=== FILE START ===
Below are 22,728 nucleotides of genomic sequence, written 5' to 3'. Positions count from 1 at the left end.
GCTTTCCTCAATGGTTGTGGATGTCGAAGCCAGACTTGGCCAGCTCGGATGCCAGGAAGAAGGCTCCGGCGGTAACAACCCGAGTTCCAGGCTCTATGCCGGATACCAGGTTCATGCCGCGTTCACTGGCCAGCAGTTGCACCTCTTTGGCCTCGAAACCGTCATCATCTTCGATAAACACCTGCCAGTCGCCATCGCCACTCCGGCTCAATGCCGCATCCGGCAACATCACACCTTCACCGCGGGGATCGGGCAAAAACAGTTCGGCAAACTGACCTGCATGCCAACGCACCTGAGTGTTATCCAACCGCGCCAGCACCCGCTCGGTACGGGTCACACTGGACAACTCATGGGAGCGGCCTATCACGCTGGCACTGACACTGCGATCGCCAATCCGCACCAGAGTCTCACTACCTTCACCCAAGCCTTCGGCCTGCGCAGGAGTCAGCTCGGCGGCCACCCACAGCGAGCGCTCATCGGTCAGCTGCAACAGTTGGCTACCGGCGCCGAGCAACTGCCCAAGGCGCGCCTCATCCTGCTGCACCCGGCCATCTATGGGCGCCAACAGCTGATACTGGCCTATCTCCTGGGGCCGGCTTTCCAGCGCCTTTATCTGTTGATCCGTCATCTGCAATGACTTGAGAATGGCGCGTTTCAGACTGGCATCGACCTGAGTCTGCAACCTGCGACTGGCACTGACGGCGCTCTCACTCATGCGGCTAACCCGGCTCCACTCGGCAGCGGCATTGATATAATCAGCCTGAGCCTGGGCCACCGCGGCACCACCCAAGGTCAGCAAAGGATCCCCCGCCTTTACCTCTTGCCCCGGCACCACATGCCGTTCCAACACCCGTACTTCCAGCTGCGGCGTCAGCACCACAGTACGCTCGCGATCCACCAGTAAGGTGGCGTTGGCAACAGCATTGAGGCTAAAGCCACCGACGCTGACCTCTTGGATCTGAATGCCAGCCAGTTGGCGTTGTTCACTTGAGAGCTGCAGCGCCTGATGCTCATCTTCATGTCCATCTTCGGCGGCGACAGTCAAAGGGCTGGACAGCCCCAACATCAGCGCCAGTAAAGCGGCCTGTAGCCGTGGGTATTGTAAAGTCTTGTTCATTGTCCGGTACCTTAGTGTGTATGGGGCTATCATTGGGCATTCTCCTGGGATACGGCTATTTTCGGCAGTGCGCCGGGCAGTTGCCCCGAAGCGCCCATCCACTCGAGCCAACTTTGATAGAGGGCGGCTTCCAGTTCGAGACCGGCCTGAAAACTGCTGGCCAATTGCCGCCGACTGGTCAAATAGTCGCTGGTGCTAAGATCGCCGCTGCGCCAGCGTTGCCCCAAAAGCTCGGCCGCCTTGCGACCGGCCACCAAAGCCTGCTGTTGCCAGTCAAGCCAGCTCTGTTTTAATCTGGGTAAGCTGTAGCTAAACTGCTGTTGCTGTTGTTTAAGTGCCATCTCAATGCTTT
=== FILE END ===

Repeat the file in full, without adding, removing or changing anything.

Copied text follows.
Below are 22,728 nucleotides of genomic sequence, written 5' to 3'. Positions count from 1 at the left end.
GCTTTCCTCAATGGTTGTGGATGTCGAAGCCAGACTTGGCCAGCTCGGATGCCAGGAAGAAGGCTCCGGCGGTAACAACCCGAGTTCCAGGCTCTATGCCGGATACCAGGTTCATGCCGCGTTCACTGGCCAGCAGTTGCACCTCTTTGGCCTCGAAACCGTCATCATCTTCGATAAACACCTGCCAGTCGCCATCGCCACTCCGGCTCAATGCCGCATCCGGCAACATCACACCTTCACCGCGGGGATCGGGCAAAAACAGTTCGGCAAACTGACCTGCATGCCAACGCACCTGAGTGTTATCCAACCGCGCCAGCACCCGCTCGGTACGGGTCACACTGGACAACTCATGGGAGCGGCCTATCACGCTGGCACTGACACTGCGATCGCCAATCCGCACCAGAGTCTCACTACCTTCACCCAAGCCTTCGGCCTGCGCAGGAGTCAGCTCGGCGGCCACCCACAGCGAGCGCTCATCGGTCAGCTGCAACAGTTGGCTACCGGCGCCGAGCAACTGCCCAAGGCGCGCCTCATCCTGCTGCACCCGGCCATCTATGGGCGCCAACAGCTGATACTGGCCTATCTCCTGGGGCCGGCTTTCCAGCGCCTTTATCTGTTGATCCGTCATCTGCAATGACTTGAGAATGGCGCGTTTCAGACTGGCATCGACCTGAGTCTGCAACCTGCGACTGGCACTGACGGCGCTCTCACTCATGCGGCTAACCCGGCTCCACTCGGCAGCGGCATTGATATAATCAGCCTGAGCCTGGGCCACCGCGGCACCACCCAAGGTCAGCAAAGGATCCCCCGCCTTTACCTCTTGCCCCGGCACCACATGCCGTTCCAACACCCGTACTTCCAGCTGCGGCGTCAGCACCACAGTACGCTCGCGATCCACCAGTAAGGTGGCGTTGGCAACAGCATTGAGGCTAAAGCCACCGACGCTGACCTCTTGGATCTGAATGCCAGCCAGTTGGCGTTGTTCACTTGAGAGCTGCAGCGCCTGATGCTCATCTTCATGTCCATCTTCGGCGGCGACAGTCAAAGGGCTGGACAGCCCCAACATCAGCGCCAGTAAAGCGGCCTGTAGCCGTGGGTATTGTAAAGTCTTGTTCATTGTCCGGTACCTTAGTGTGTATGGGGCTATCATTGGGCATTCTCCTGGGATACGGCTATTTTCGGCAGTGCGCCGGGCAGTTGCCCCGAAGCGCCCATCCACTCGAGCCAACTTTGATAGAGGGCGGCTTCCAGTTCGAGACCGGCCTGAAAACTGCTGGCCAATTGCCGCCGACTGGTCAAATAGTCGCTGGTGCTAAGATCGCCGCTGCGCCAGCGTTGCCCCAAAAGCTCGGCCGCCTTGCGACCGGCCACCAAAGCCTGCTGTTGCCAGTCAAGCCAGCTCTGTTTTAATCTGGGTAAGCTGTAGCTAAACTGCTGTTGCTGTTGTTTAAGTGCCATCTCAATGCTTT